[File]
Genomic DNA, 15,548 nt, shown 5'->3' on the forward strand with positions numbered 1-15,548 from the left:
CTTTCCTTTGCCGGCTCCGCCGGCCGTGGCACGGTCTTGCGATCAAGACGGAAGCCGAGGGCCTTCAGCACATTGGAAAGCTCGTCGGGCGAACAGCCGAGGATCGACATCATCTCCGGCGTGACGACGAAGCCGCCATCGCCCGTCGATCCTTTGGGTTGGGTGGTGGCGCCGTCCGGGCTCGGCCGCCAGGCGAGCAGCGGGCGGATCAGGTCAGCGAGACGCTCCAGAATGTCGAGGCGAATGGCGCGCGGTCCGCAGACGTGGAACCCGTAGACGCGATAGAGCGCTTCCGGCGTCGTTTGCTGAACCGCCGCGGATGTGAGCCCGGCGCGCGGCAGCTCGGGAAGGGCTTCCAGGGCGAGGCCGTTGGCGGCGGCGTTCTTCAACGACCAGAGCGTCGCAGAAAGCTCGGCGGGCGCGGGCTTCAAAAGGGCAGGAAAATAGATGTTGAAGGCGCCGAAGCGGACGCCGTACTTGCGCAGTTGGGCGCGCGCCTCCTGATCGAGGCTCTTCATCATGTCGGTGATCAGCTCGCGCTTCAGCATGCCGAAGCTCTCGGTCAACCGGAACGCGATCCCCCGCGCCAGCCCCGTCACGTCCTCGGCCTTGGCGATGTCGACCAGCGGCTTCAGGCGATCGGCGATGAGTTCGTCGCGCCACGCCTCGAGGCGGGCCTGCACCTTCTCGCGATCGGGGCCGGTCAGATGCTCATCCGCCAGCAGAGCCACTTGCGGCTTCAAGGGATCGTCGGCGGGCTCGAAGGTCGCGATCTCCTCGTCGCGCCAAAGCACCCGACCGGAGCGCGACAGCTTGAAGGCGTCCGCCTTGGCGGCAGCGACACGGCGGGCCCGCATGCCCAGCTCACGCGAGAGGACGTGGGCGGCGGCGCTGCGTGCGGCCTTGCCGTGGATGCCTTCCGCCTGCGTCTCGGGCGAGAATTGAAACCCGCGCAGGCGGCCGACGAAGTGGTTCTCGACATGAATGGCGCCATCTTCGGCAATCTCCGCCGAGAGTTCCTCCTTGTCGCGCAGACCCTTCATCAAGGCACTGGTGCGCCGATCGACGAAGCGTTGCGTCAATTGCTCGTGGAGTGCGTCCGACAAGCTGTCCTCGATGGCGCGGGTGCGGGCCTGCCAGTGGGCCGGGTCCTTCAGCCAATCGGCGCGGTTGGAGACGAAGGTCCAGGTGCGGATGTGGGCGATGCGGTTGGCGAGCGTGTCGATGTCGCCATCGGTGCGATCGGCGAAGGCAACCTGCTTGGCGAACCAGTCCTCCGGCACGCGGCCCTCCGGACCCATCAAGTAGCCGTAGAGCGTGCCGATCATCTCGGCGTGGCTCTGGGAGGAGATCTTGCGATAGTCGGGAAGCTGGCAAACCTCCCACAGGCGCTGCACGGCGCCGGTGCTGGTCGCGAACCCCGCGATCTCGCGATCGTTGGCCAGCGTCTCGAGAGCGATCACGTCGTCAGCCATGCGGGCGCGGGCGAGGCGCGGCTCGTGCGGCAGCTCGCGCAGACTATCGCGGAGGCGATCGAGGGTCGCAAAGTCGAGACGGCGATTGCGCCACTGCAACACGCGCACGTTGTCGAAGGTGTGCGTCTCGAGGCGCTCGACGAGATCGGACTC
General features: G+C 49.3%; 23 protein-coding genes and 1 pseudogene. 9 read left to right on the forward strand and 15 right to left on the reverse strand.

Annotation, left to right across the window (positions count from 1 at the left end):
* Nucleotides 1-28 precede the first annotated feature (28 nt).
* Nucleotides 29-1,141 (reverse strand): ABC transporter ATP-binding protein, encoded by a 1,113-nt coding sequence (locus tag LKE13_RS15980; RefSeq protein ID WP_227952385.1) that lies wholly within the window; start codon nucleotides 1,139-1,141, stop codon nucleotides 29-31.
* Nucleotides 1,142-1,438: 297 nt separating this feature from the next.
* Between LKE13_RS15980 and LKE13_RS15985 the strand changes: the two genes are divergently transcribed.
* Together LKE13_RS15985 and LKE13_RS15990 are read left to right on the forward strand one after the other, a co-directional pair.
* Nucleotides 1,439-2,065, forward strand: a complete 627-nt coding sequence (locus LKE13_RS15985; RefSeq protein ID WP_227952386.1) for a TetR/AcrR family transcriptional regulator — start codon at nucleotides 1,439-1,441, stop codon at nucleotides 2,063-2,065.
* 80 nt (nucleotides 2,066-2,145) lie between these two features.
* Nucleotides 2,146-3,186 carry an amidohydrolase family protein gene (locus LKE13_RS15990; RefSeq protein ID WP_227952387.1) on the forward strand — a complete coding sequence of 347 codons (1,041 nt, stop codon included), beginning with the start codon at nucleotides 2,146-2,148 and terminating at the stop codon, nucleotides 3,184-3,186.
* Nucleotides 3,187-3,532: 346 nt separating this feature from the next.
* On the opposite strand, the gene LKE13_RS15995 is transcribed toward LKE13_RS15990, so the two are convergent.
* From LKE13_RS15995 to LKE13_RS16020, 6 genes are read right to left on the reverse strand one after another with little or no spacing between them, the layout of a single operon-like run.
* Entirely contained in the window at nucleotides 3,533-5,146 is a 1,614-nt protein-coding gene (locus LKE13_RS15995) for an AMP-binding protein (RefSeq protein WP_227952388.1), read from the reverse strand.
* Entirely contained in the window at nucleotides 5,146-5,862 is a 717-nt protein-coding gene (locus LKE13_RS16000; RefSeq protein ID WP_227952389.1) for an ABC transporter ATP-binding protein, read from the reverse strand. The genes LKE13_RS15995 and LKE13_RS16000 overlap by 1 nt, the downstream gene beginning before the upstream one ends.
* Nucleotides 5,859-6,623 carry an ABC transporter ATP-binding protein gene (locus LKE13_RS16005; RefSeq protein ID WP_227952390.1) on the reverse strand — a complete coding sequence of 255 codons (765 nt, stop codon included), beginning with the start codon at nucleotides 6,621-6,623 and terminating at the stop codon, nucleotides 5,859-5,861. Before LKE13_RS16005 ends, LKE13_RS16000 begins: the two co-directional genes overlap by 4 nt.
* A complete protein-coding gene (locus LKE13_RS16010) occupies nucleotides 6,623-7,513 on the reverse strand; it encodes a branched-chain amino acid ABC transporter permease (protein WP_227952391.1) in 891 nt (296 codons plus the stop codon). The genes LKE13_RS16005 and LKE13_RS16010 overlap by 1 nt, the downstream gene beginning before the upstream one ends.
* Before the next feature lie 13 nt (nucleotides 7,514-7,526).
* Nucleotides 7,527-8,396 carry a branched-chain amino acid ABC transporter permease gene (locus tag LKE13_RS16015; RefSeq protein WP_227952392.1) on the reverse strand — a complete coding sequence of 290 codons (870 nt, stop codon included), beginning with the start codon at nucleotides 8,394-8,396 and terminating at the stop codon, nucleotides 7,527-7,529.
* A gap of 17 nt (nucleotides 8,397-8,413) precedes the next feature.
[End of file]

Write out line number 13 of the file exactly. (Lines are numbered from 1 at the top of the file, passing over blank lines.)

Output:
* Nucleotides 3,187-3,532: 346 nt separating this feature from the next.